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  5. "Młodzież jest wesoła."

"Młodzież jest wesoła."

Translation:The youth are cheerful.

August 1, 2016



In English, we would say "The youth are cheerful." It is very uncommon to refer to a single person as "a/the youth." It seems very unnatural to me, is this acceptable in Polish? If so, perhaps the translation of "youth" is incorrect?


Your version works.

A lot of nouns depicting groups of people are singular in Polish. Plural wouldn't work grammatically here, you'd need to change the subject for example to "młodzi ludzie" = "young people".


It does not matter what the Polish is, the English has to work as English. The fact that the Polish is singular must be apparent from the way the material is presented, not by twisting the English into a place it should not go.


That comment is more than 2 years old. "The youth are cheerful" is the main English answer now. For at least a year, from what I see.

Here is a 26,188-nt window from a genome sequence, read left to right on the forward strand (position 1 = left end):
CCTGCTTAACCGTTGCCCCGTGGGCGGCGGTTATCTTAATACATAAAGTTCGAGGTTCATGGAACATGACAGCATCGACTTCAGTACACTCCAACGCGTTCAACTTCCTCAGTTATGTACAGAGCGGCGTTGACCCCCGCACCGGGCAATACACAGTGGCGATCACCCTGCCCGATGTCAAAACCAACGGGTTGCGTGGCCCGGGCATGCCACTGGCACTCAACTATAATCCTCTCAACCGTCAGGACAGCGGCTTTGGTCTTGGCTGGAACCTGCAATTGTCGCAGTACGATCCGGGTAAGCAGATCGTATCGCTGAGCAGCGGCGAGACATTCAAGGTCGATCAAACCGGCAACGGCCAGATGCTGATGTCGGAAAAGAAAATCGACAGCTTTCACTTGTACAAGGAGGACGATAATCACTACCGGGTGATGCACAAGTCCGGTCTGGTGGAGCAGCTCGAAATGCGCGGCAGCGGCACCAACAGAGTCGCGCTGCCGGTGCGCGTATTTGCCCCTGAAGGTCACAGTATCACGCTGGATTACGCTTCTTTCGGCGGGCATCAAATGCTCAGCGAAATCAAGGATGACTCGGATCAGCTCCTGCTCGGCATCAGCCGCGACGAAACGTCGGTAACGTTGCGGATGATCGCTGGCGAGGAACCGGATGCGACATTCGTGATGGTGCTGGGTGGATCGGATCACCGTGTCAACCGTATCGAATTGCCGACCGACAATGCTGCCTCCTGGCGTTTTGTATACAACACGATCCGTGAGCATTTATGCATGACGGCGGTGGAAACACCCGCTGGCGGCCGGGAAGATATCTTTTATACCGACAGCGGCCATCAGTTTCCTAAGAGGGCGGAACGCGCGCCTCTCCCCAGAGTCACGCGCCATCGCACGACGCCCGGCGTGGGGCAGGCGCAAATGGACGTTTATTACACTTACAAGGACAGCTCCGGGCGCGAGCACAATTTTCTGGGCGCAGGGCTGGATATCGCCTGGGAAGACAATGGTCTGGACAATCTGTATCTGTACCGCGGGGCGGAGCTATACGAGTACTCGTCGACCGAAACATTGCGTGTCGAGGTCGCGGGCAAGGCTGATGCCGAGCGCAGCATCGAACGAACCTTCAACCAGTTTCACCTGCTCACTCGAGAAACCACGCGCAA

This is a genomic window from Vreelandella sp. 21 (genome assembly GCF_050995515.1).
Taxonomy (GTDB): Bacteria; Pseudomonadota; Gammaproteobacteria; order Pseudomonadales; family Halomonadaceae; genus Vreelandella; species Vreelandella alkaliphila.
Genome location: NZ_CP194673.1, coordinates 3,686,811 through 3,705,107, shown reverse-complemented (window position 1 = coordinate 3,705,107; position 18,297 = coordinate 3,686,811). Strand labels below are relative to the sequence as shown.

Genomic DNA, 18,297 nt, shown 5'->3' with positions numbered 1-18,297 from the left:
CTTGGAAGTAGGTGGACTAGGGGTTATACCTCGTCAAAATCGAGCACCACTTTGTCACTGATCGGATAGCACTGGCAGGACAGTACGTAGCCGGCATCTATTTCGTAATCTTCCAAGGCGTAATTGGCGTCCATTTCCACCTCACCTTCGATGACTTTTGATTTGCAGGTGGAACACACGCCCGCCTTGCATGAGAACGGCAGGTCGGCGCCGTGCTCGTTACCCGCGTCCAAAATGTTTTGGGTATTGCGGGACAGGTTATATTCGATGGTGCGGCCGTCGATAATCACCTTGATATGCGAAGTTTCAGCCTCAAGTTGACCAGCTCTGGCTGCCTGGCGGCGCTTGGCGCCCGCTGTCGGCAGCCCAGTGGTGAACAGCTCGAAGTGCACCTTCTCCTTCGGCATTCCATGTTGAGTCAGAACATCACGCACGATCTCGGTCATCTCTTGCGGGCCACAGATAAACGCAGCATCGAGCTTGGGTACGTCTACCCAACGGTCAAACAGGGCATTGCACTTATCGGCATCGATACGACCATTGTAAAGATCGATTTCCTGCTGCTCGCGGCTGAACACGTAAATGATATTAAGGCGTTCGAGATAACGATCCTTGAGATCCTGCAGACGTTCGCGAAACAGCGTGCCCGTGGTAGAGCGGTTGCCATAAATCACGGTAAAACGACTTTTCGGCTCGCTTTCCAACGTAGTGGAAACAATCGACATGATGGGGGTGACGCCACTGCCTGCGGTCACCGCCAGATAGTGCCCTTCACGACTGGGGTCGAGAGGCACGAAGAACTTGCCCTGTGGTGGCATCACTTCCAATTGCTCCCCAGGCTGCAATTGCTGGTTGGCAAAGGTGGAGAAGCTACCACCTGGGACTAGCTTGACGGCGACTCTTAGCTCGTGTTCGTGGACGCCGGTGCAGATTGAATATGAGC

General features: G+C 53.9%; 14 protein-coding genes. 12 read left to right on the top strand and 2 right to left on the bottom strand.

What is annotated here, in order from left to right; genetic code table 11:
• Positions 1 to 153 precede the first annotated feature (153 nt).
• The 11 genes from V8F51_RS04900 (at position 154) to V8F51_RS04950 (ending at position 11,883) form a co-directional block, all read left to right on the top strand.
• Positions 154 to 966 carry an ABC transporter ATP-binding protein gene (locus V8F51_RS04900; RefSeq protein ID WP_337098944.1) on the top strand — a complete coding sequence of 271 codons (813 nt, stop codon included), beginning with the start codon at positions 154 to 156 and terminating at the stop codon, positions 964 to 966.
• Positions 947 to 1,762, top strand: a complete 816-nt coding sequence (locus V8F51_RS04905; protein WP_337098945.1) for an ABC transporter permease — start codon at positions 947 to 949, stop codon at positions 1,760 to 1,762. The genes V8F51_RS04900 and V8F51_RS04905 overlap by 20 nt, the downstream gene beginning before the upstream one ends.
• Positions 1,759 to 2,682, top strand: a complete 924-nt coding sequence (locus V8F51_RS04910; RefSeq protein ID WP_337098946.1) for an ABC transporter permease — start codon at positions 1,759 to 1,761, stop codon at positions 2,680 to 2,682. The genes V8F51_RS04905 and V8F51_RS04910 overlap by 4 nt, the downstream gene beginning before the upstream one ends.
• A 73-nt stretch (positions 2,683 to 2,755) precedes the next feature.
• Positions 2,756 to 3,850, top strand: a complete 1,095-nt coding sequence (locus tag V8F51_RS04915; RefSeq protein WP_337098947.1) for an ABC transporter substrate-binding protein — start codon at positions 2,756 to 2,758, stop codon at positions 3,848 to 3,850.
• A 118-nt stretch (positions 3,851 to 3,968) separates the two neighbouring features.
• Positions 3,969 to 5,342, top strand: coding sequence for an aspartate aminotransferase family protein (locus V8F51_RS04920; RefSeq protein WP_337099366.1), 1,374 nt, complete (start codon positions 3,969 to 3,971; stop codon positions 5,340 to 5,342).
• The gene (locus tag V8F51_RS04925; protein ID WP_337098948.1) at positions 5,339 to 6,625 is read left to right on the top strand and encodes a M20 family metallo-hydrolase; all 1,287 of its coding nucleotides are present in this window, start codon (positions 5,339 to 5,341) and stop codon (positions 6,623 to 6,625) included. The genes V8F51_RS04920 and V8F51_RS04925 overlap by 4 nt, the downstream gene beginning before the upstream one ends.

I put 'youths are cheerful' as where I am from, we would never say youth. It just wouldn't make sense here.


OK, added "youths".


'Youngsters are cheerful' was marked as wrong.


The youth are cheerful is nit something we would say in English. i put "the young are cheerful" which was marked wrong.


Just to understand it correctly, all those nouns that are solely used in plural: Would one also describe “Młodzież” as the period of adolescence one lives through until adulthood? Or would one therefore use a different noun? Just sprang to my mind when I had to translate this sentence again, and no-one seems to have asked it before.


The time of adolescence is "młodość", kinda like "youngness" ;) "młodzież" is definitely about people, "youth" as a collective noun.


Thanks a lot! I would pass your literal translation of “młodść” as a poetic expression in German; “Jugendheit” doesn't sound that bad after all, unlike “youngness”. :D

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